Link to Original Source
They're in Japanese, and all they're really saying is a summary of the article.
For most purposes other than things like defense and foreign policy, Hong Kong might as well be a separate country. Hongkongers speak different, look different, and most importantly think differently from their cousins up north. Kinda like Texas, but in a positive way.
YouTube captions have been searchable since shortly after they were introduced.
For the benefit of the poster, who doesn't seem the type to know what a servo track is:
A servo track is how the hard drive knows where the heads are over the disk. Older hardware could just read the angle of the arm, but with vast increases in density it became necessary to put position data on the platters themselves where more precision is possible.
Why is this modded 5 insightful? I can't believe how Slashdotters' comprehension skills seem to be lacking.
The point of the FA is not that Kingston doesn't make their own parts (that applies to every vendor), but that their authorized distributor delivered an irregular batch of cards that seemingly couldn't even handle being programmed with a ~50 MB firmware. These irregular cards just so happened to use the same controller chip as an obvious fake, which raised the question of how a seemingly reputable brand managed to unexpectedly supply such low-quality parts.
That's how the Great Firewall tells you that something is "inappropriate." search.cn.yahoo.com is located in China, and the GFW is applied to all Internet traffic passing in/out of China, not just consumer machines, so it's not Yahoo that's blocking that particular term but the government.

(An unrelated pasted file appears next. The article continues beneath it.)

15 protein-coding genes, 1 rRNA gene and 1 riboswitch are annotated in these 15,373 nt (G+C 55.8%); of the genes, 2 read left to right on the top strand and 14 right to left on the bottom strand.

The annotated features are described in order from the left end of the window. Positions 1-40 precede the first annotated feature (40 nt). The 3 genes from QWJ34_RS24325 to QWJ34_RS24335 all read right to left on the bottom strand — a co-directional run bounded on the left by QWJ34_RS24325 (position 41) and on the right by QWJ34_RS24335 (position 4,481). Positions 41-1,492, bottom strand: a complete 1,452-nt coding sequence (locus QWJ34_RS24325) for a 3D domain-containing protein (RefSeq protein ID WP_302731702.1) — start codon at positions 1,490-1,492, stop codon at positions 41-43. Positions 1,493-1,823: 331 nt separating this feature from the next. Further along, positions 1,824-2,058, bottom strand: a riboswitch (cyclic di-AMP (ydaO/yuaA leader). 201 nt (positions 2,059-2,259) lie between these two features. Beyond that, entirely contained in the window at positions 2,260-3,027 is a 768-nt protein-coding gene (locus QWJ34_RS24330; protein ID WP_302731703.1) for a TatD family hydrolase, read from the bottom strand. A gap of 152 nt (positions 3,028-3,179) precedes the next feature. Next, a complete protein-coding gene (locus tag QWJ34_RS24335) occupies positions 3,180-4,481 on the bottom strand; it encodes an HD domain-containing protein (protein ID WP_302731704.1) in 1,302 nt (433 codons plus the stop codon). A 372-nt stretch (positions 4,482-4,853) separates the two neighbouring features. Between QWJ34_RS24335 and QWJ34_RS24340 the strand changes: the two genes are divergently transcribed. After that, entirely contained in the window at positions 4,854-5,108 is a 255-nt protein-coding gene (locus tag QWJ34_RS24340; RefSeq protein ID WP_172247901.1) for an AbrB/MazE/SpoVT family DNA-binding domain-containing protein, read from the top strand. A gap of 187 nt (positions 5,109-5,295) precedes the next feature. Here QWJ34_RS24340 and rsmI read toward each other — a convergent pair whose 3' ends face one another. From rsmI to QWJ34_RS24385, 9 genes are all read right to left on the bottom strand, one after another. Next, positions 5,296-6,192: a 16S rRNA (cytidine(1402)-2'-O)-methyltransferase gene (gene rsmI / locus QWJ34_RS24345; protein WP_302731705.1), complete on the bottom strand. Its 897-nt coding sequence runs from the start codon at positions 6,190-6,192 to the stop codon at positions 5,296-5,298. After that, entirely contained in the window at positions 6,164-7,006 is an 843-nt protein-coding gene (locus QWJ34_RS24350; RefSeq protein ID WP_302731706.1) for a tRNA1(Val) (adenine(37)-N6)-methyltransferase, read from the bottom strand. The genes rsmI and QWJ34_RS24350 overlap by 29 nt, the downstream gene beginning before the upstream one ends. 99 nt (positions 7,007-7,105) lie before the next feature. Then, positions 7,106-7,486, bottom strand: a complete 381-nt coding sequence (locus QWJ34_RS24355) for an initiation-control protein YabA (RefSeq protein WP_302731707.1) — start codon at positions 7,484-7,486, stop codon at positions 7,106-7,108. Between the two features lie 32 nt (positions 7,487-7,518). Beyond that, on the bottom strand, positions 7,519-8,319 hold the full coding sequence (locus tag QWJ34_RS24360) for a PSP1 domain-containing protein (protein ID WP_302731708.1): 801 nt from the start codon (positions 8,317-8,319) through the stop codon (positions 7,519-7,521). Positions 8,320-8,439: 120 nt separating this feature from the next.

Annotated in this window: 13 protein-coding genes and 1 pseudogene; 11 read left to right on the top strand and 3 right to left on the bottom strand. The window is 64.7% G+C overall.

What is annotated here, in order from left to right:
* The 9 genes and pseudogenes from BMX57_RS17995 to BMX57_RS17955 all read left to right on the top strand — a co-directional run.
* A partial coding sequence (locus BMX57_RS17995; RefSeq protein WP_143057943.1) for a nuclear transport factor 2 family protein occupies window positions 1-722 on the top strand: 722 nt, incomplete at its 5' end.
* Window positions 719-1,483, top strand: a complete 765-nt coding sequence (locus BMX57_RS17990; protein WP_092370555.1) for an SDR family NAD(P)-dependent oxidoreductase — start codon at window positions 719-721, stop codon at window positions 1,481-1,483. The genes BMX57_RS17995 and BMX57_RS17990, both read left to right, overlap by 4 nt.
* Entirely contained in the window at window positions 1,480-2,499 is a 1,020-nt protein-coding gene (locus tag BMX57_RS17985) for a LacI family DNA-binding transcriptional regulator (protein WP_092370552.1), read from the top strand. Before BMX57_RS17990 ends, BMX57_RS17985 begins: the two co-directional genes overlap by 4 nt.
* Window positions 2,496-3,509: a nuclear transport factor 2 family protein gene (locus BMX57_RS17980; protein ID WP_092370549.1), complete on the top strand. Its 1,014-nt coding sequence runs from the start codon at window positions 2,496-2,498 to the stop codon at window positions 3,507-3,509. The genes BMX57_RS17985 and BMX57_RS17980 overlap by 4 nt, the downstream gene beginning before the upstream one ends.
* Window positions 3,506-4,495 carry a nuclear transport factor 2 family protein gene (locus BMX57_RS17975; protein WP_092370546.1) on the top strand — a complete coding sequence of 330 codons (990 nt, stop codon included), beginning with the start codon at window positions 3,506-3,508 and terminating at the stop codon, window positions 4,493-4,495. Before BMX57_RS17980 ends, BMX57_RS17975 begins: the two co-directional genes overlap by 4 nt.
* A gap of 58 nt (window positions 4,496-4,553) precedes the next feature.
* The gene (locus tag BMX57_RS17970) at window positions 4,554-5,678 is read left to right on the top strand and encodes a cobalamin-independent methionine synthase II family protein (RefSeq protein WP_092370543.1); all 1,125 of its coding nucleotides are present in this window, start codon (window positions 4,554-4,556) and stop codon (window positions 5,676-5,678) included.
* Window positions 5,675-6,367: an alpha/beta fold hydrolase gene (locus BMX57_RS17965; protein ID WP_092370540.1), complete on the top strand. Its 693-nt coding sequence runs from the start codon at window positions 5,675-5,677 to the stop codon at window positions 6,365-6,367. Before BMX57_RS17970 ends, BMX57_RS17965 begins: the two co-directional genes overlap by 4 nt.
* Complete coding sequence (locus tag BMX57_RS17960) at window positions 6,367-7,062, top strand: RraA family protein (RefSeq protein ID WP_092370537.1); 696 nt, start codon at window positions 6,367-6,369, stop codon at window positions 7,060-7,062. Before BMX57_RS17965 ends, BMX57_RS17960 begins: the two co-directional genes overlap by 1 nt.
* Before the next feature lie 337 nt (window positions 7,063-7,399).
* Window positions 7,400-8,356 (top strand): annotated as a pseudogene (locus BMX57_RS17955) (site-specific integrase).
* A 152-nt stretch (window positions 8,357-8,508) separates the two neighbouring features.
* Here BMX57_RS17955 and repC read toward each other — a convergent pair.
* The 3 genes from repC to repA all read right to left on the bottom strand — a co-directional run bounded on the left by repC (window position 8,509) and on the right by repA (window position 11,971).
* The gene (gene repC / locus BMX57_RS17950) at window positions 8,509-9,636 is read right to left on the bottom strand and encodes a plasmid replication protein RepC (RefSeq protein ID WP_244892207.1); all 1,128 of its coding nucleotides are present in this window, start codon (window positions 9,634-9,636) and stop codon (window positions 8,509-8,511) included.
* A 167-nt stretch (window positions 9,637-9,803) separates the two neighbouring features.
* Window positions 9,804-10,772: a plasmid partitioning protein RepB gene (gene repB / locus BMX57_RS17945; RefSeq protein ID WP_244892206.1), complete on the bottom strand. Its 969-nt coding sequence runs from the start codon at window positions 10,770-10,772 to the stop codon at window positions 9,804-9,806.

This will work with any Mainland Chinese site, for example: http://www.mps.gov.cn/Falun%20Gong
This isn't necessarily true. Operators can use ciphers of their choice for functions that occur within the SIM card (such as authentication and key derivation), but data sent over the air can only be encrypted with Kasumi or (since UMTS Rel-7) Snow 3G. http://www.3gpp.org/ftp/Specs/html-info/33102.htm
Not to mention that UMTS phones will prefer the UMTS signal even if a GSM signal is available. Also, it will stop working once GSM goes away and is fully replaced by UMTS (which does authenticate the network), if that does ever happen.
In the words of US diplomat Dan Fried: nationalism is like cheap alcohol - first it makes you drunk, then it makes you blind, then it kills you.
Nevertheless, mobile phones are usually sold as locked black boxes because:
1. Government regulations require that equipment must not be able to use frequencies other than those they are licensed to;
2. The same regulations require that transmit power be limited to a safe level; and
3. Mobile carriers want to be able to enact anti-competitive measures (SIM locking) and/or screw consumers (disabling software features).
Help! I'm trapped in a PDP 11/70!